Andrew McFarlane, director and head of North West for real estate advisors Colliers International, said: “We’re supporters of the Northern Powerhouse because we understand that it will generate major change and numerous benefits to the North West and the wider Northern region over a generation and beyond.

“Despite the recent power outage sparked by a delay in electrification of the Trans-Pennine rail route, the far-reaching measures announced by the Chancellor to devolve further powers to Greater Manchester and to extend the process to Liverpool,  Leeds and Sheffield, alongside the financial commitment to Transport for the North to allow it to genuinely connect the region, puts the concept of the Northern Powerhouse back on track to better enable our great Northern cities to compete as a united force on a global stage.”

Retail – Sunday Trading Hours
Paul Souber, Colliers Head of Central London Retail Agency, commented: “Colliers believes the devolution of Sunday trading hours to local, elected mayors will be welcomed by consumers and retailers alike. It will give greater freedom to shoppers and should provide a boost for jobs and particularly benefit town centres by generating extra commerce for local communities.”

Len Rosso, Colliers Head of Industrial and Logistics said:  “The logistics sector received a major boost in the Chancellor’s budget statement today with duty on fuel frozen; and a massive commitment to sustained investment in our roads with the creation of a road-building and maintenance fund.  Both these measures will help to reduce transport costs and this in turn will create a ripple effect felt by the haulage sector, retailers and ultimately consumers.”

Dr Boettcher, continued: “Clampdown on unreasonable tax avoidance and aggressive use of non-domiciled status may have further impact on London residential markets, especially since the recent imposition of capital gains tax on non-residents is still being digested.   Foreign investors will be far more mindful of eventual exit strategies than they have been in the past.  The impact though may go beyond Zone 1 and impact London property development companies that operate in Zones 2 and beyond, but are domiciled offshore. This could inadvertently put further upward pressure on rents and property values as these property companies try to recover these additional costs.”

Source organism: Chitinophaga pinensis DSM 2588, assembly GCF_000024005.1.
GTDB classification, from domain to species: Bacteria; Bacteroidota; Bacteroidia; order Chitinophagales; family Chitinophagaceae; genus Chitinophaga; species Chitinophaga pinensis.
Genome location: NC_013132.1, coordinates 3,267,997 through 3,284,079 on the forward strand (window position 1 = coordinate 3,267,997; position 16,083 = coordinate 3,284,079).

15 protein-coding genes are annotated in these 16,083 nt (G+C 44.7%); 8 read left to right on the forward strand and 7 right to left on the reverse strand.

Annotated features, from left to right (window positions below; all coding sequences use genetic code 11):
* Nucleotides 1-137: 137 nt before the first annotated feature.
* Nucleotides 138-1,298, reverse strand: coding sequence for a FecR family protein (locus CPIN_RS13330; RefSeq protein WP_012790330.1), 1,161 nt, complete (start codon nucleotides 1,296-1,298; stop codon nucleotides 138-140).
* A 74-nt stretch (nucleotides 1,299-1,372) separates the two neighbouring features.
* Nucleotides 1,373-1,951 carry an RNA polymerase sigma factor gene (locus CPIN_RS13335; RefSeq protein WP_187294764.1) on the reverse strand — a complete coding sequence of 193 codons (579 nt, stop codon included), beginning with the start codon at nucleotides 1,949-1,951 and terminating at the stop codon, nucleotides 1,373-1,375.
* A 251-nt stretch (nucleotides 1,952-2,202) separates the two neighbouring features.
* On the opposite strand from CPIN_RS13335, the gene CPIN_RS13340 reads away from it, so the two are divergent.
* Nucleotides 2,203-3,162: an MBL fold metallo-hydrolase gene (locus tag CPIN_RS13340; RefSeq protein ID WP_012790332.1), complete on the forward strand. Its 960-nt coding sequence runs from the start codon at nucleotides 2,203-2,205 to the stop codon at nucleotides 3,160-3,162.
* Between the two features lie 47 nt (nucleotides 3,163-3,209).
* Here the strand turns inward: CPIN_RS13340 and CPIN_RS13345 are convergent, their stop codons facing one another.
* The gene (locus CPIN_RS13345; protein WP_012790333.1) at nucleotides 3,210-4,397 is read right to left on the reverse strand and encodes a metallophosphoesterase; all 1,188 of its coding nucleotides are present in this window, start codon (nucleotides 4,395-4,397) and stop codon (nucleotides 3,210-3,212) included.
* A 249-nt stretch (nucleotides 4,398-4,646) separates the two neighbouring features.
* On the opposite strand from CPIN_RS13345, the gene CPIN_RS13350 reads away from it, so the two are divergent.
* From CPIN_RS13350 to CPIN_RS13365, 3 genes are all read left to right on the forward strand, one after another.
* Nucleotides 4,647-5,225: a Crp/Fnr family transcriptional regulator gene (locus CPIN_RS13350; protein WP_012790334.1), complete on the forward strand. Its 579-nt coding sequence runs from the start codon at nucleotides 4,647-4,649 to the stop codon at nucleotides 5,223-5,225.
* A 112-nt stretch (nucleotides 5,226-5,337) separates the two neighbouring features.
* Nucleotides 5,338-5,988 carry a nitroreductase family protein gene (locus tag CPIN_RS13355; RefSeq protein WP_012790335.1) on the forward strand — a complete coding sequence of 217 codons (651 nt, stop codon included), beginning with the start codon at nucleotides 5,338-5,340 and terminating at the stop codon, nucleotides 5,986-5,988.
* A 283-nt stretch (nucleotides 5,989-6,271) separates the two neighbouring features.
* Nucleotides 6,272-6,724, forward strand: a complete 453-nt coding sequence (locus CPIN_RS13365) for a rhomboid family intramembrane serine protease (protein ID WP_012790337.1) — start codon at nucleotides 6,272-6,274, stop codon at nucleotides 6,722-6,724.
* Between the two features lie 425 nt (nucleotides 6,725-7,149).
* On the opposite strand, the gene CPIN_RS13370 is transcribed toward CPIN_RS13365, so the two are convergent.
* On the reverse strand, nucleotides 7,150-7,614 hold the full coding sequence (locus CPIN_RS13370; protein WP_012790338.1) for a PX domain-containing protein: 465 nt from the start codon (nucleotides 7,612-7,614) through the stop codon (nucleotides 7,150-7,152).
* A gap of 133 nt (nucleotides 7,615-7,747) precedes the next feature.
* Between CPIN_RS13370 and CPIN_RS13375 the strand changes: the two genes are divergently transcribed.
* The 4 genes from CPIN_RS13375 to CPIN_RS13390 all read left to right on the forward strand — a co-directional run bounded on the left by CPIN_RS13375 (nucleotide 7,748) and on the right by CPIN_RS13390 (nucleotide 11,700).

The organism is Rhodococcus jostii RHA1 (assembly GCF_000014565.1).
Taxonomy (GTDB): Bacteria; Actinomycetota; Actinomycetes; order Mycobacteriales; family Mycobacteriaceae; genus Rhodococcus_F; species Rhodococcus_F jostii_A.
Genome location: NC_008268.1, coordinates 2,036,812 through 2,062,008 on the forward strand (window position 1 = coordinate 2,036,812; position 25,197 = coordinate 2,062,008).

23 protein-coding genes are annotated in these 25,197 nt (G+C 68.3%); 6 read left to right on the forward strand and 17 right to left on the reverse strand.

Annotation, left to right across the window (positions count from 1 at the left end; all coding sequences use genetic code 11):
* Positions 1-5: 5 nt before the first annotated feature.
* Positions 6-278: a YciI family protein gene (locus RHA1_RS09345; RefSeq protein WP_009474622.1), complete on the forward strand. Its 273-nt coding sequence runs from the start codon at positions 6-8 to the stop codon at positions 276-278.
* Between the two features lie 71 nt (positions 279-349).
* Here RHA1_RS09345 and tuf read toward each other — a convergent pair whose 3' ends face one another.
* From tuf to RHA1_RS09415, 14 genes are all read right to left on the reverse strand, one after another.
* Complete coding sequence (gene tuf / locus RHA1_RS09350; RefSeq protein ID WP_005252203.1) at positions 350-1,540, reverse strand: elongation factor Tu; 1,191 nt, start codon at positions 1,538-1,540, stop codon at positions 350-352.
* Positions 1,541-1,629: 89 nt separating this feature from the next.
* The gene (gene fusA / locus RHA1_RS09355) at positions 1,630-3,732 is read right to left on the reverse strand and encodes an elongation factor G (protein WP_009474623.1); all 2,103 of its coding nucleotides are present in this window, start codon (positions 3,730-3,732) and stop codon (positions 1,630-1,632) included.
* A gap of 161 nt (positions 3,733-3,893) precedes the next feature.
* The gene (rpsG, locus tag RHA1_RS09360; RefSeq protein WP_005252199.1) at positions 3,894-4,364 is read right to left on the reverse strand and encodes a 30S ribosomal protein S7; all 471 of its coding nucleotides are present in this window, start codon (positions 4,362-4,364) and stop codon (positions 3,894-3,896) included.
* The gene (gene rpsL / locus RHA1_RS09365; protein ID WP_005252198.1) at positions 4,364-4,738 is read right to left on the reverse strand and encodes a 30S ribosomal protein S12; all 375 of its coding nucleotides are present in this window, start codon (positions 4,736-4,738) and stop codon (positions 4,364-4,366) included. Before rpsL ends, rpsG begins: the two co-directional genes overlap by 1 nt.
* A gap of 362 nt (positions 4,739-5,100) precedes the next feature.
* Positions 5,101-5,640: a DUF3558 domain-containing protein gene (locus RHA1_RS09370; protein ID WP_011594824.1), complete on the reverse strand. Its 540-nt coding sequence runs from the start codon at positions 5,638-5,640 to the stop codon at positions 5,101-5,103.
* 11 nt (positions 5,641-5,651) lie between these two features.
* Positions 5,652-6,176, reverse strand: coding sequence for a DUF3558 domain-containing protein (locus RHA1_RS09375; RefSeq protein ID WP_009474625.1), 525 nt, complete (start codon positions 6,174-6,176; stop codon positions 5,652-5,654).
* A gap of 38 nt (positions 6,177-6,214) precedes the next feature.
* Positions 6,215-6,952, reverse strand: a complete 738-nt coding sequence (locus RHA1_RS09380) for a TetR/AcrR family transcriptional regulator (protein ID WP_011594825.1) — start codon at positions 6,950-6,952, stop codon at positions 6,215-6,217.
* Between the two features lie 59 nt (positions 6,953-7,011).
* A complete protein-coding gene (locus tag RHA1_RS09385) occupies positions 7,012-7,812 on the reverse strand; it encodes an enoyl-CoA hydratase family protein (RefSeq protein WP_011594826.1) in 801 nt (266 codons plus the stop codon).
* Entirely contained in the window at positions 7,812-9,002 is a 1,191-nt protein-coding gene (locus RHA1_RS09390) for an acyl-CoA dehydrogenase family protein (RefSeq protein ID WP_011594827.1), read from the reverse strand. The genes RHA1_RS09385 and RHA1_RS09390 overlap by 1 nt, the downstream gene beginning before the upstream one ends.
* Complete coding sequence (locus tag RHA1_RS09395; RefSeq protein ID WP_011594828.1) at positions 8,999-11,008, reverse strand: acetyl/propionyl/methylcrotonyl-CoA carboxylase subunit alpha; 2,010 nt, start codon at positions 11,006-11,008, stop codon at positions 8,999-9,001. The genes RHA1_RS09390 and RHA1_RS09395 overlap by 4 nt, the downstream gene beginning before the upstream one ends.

Green Agenda
David Eynon, Colliers’ Sustainability Solutions Associate Director, commented: “It seems the green agenda has come under further scrutiny in The Chancellor’s Summer Budget, as the Government has announced its intention to review the business energy tax landscape in the UK. This review will include the Climate Change Levy, the CRC Energy Efficiency Scheme and the Climate Change Agreement regime, all of which impact on varying sectors of business and industry across the UK, with the aim of reducing their associated cost burden on consumers. Additionally, increasing taxation on low emission vehicles will assist in funding improvements to the nation’s road network, but may hamper the wide take-up in this vehicle class, which in turn may impact on the UK’s ability to meet its national Climate Change and carbon targets.”